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Another reason to get vaccinated – new study finds the Coronavirus spike protein damages heart muscle cells.

Coronavirus covid-19 virus

We knew heart damage was common among patients hospitalized with COVID-19, but now how or why. Today, researchers announced the results from studies that have found the spike protein from the coronavirus 2 virus can lead to heart muscle injury through the inflammatory process.

The spike protein is found on the surface of SARS-CoV-2, the virus that causes COVID-19. The spike protein facilitates virus entry into healthy cells, which is the first step in infection. Zhiqiang Lin, Ph.D., lead author of the study and an assistant professor at the Masonic Medical Research Institute in Utica, New York, explained the role of the spike protein.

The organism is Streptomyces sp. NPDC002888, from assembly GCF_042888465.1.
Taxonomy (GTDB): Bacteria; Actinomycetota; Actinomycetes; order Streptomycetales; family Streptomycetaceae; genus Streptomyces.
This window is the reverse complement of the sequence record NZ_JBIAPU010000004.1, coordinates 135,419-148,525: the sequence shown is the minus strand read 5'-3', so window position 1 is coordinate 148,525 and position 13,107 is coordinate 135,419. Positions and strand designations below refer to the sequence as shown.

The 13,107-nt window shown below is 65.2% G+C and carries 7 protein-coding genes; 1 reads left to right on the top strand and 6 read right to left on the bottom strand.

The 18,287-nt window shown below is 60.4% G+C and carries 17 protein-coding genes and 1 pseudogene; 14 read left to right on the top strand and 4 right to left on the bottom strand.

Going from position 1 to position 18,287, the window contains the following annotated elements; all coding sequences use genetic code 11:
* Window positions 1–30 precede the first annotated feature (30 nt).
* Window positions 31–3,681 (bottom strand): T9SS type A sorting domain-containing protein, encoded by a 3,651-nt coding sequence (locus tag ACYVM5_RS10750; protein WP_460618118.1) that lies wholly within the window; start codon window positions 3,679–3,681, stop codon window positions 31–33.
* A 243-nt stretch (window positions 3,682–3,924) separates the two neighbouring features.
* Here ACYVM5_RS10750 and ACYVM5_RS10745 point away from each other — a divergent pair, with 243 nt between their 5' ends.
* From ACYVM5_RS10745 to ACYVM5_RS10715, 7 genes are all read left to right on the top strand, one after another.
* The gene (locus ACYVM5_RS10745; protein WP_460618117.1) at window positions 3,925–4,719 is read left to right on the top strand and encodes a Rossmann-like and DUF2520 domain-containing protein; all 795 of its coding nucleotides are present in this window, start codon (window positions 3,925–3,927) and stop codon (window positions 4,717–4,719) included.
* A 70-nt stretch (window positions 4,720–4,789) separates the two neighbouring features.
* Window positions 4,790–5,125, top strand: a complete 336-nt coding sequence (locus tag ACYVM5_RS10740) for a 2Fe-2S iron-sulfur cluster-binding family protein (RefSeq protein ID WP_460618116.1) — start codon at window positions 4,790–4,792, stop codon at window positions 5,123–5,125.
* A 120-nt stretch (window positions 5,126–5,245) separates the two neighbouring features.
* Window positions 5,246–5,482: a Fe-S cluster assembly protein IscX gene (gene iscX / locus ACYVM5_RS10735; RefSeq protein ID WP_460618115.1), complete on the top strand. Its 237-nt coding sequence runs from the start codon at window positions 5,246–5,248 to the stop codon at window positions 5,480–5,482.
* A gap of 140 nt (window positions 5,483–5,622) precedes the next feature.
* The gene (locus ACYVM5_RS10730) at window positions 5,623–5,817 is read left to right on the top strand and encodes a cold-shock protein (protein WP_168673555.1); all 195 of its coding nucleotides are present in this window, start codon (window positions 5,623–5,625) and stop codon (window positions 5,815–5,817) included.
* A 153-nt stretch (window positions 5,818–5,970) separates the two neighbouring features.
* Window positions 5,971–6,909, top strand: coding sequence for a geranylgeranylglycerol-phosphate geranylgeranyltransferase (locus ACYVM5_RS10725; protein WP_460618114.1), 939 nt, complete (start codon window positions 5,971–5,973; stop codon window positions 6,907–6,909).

“It’s already known from the clinical side that COVID-19 infection can induce heart injury, however, what we don’t know is the mechanistic details of how this occurs. What we suspect is that the spike protein has unknown pathological roles. Our data show that the spike protein from SARS-CoV-2 causes heart muscle damage. That’s why it’s important to get vaccinated and prevent this disease.”

Spike proteins latch onto receptors known as angiotensin-converting enzyme 2 (ACE2) on target cells. ACE2 is an important enzyme controlling blood pressure. SARS-CoV-2 infection may impair ACE2 function, which in turn leads to blood pressure increase and, thereby, injures the heart.

To investigate the impact of the SARS-CoV-2 spike protein on the heart, researchers cloned the SARS-CoV-2 spike protein and a NL63 spike protein into the AAV9 viral vector. The AAV9 viral vector was delivered into lab mice to activate the spike protein in the heart muscle cells. They found that the AAV9-mediated the SARS-CoV-2 spike protein, and not the NL63 spike protein, caused heart dysfunction, hypertrophic remodeling (enlargement) and cardiac inflammation.

In lab testing of heart cells cultured in dishes, researchers also observed that the SARS-CoV-2 spike protein made heart muscle cells much larger compared to cells without either spike protein.